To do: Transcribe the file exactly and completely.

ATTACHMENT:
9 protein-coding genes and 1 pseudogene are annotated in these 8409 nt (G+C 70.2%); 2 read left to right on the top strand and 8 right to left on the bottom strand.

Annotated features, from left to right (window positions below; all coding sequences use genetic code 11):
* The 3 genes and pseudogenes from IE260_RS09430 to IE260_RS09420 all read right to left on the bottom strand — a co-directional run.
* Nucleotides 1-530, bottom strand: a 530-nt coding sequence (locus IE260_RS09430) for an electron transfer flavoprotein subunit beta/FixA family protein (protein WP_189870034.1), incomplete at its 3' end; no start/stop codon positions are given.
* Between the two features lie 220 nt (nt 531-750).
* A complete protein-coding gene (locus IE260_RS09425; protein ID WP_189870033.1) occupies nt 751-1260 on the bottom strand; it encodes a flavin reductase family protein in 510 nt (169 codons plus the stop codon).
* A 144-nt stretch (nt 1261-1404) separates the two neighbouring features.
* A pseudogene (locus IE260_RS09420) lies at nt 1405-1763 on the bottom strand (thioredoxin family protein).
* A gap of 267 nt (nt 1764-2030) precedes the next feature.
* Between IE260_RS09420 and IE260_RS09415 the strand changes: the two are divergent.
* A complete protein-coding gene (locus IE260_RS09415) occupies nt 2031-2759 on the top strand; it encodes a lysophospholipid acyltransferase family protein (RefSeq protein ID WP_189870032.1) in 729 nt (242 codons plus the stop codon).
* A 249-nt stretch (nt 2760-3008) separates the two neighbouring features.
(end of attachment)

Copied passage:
9 protein-coding genes and 1 pseudogene are annotated in these 8409 nt (G+C 70.2%); 2 read left to right on the top strand and 8 right to left on the bottom strand.

Annotated features, from left to right (window positions below; all coding sequences use genetic code 11):
* The 3 genes and pseudogenes from IE260_RS09430 to IE260_RS09420 all read right to left on the bottom strand — a co-directional run.
* Nucleotides 1-530, bottom strand: a 530-nt coding sequence (locus IE260_RS09430) for an electron transfer flavoprotein subunit beta/FixA family protein (protein WP_189870034.1), incomplete at its 3' end; no start/stop codon positions are given.
* Between the two features lie 220 nt (nt 531-750).
* A complete protein-coding gene (locus IE260_RS09425; protein ID WP_189870033.1) occupies nt 751-1260 on the bottom strand; it encodes a flavin reductase family protein in 510 nt (169 codons plus the stop codon).
* A 144-nt stretch (nt 1261-1404) separates the two neighbouring features.
* A pseudogene (locus IE260_RS09420) lies at nt 1405-1763 on the bottom strand (thioredoxin family protein).
* A gap of 267 nt (nt 1764-2030) precedes the next feature.
* Between IE260_RS09420 and IE260_RS09415 the strand changes: the two are divergent.
* A complete protein-coding gene (locus IE260_RS09415) occupies nt 2031-2759 on the top strand; it encodes a lysophospholipid acyltransferase family protein (RefSeq protein ID WP_189870032.1) in 729 nt (242 codons plus the stop codon).
* A 249-nt stretch (nt 2760-3008) separates the two neighbouring features.